You know the old saying about waiting ages for a bus? Well the same could be applied to Kesha singles. After a long wait for new material, due to the messy and lengthy lawsuit between the singer and her former producer Dr. Luke, Kesha has released three new tracks in as many weeks. The latest offering, ‘Learn To Let Go’, is a feel-good redemption anthem that further alludes to the downright horribleness that Kesha has been dragged through over the last few years.
A mid-tempo pop/rock romp, ‘Learn To Let Go’ is another deeply personal track that sees Kesha exorcising her demons, dragging the monster out from under her bed and giving it a good kicking. Unlike previous single ‘Praying‘ however, ‘Learn To Let Go’ is a more upbeat affair with a poppy dance chorus and ballsy, percussive production. It embodies more of the care-free attitude that characterised Kesha’s earlier singles, the singer suddenly feeling substantially lighter and liberated.
‘Learn To Let Go’ is interesting when listened to in the context of its preceding singles, ‘Praying’ and ‘Woman’. The three can be read almost as a trilogy, of which ‘Learn To Let Go’ is the climactic conclusion. ‘Praying’ serves as a beginning, dealing with the ugliness of Kesha’s horrendous ordeal at the hands of Dr. Luke, who she claims abused her over a period of years. The track was Kesha’s first gasp of air since the lawsuit and the first time she was able to give a public voice to her feelings. This was followed by the hedonistic ‘Woman’, a defiant and self-affirming track that shifted the narrative, Kesha refusing to play the victim and instead reasserting her own identity. In this second act, Kesha rises from the ashes, redefining the story as well as her role in it. Finally, on ‘Learn To Let Go’, Kesha finds release. Though she cannot undo what has happened to her, she has found a way to be liberated from it, realising that it doesn’t define who she is. It’s a fitting finale for a story centred on pain and, ultimately, freedom.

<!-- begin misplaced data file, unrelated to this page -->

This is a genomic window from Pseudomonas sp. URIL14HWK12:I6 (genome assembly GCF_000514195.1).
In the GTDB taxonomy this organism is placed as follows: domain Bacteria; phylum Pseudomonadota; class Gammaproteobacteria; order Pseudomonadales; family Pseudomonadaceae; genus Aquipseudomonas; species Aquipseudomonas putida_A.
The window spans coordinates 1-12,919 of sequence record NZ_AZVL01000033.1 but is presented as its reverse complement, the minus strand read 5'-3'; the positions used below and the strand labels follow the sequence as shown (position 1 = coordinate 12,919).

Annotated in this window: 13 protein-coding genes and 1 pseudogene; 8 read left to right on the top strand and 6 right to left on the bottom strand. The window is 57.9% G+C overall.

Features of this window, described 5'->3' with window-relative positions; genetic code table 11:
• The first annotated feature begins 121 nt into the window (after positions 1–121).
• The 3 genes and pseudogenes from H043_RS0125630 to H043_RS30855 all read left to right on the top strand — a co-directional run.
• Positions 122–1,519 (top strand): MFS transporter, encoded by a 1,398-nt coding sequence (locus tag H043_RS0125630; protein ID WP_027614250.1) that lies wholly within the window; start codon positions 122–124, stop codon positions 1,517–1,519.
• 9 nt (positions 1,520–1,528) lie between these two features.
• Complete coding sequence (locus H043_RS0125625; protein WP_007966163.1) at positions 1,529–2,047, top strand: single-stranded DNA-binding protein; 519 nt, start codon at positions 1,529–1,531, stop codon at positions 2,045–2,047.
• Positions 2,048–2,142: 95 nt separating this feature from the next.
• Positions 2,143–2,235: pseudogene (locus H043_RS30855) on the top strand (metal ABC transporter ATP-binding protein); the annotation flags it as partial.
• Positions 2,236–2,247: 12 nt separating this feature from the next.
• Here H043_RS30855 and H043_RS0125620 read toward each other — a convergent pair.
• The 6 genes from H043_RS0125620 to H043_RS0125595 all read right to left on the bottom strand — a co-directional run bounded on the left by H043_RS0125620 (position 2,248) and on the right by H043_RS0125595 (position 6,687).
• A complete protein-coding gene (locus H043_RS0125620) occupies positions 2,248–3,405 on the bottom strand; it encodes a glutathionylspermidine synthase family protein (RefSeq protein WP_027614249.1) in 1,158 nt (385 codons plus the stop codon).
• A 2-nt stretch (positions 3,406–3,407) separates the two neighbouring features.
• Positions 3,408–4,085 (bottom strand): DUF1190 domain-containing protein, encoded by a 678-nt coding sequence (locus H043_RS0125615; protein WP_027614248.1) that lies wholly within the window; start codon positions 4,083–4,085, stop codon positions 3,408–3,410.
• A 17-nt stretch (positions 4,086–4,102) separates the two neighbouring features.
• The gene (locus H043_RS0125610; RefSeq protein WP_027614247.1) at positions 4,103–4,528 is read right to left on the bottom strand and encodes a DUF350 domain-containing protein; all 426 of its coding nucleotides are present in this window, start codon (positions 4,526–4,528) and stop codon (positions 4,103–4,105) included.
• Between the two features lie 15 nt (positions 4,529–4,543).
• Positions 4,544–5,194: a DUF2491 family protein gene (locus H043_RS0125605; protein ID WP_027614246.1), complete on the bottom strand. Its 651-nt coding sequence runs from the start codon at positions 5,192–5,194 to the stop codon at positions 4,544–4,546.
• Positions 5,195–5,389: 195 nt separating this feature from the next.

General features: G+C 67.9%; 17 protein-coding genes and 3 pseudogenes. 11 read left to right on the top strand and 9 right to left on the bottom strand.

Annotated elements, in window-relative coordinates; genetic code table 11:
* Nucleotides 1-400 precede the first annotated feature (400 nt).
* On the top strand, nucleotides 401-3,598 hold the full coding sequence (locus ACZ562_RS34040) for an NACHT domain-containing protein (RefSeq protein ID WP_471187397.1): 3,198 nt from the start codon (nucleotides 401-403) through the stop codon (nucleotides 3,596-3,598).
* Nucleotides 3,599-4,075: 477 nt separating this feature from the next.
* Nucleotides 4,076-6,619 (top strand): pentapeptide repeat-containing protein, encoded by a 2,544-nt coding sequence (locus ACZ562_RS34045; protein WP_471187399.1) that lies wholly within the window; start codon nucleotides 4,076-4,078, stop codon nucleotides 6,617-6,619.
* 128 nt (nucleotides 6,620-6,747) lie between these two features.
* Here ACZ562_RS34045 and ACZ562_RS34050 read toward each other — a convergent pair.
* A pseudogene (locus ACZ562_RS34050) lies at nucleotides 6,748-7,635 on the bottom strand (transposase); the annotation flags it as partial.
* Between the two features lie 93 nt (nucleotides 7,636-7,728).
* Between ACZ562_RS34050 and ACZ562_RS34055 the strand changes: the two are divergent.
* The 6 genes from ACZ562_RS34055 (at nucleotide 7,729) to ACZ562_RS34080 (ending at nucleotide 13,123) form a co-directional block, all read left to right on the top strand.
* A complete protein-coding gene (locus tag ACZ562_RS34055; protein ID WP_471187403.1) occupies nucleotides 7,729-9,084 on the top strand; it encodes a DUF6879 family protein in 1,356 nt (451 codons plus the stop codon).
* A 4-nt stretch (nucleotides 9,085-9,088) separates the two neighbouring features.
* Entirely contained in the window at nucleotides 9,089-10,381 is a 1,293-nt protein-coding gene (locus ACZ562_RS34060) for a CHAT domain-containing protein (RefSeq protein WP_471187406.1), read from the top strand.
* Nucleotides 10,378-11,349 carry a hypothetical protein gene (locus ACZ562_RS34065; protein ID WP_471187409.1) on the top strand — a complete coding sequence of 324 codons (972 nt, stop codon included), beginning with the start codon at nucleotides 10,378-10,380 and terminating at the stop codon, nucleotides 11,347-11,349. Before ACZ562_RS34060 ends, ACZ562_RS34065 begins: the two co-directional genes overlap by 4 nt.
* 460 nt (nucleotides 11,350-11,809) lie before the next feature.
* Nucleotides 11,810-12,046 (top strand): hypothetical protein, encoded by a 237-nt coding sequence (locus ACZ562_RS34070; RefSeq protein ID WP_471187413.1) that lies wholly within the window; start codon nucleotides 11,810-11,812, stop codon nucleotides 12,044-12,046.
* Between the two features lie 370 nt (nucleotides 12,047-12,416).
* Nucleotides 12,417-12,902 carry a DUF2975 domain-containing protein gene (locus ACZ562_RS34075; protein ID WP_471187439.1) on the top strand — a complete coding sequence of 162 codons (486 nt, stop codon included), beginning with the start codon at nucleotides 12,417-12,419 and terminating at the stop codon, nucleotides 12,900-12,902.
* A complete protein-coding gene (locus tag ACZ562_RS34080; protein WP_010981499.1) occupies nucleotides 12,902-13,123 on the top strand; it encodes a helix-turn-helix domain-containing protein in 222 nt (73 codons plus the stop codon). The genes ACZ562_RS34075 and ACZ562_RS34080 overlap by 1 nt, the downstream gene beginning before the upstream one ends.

It’s a pity that Kesha’s recent releases are listened to and reviewed through the prism of the Dr. Luke lawsuit, however it’s undeniable that a base knowledge of it allows for a more informed listen of Kesha’s work. While ‘Learn To Let Go’ doesn’t address the case in explicit terms, its inspiration is nonetheless clear. There is surely no silver lining to what Kesha has had to endure, but let’s take solace in the fact that through her music, she appears to have found some catharsis. ‘Learn To Let Go’ is just the latest instalment in Kesha’s liberation narrative, more than enough to make us hungry for an album that finally looks set to transform unbearable suffering into art.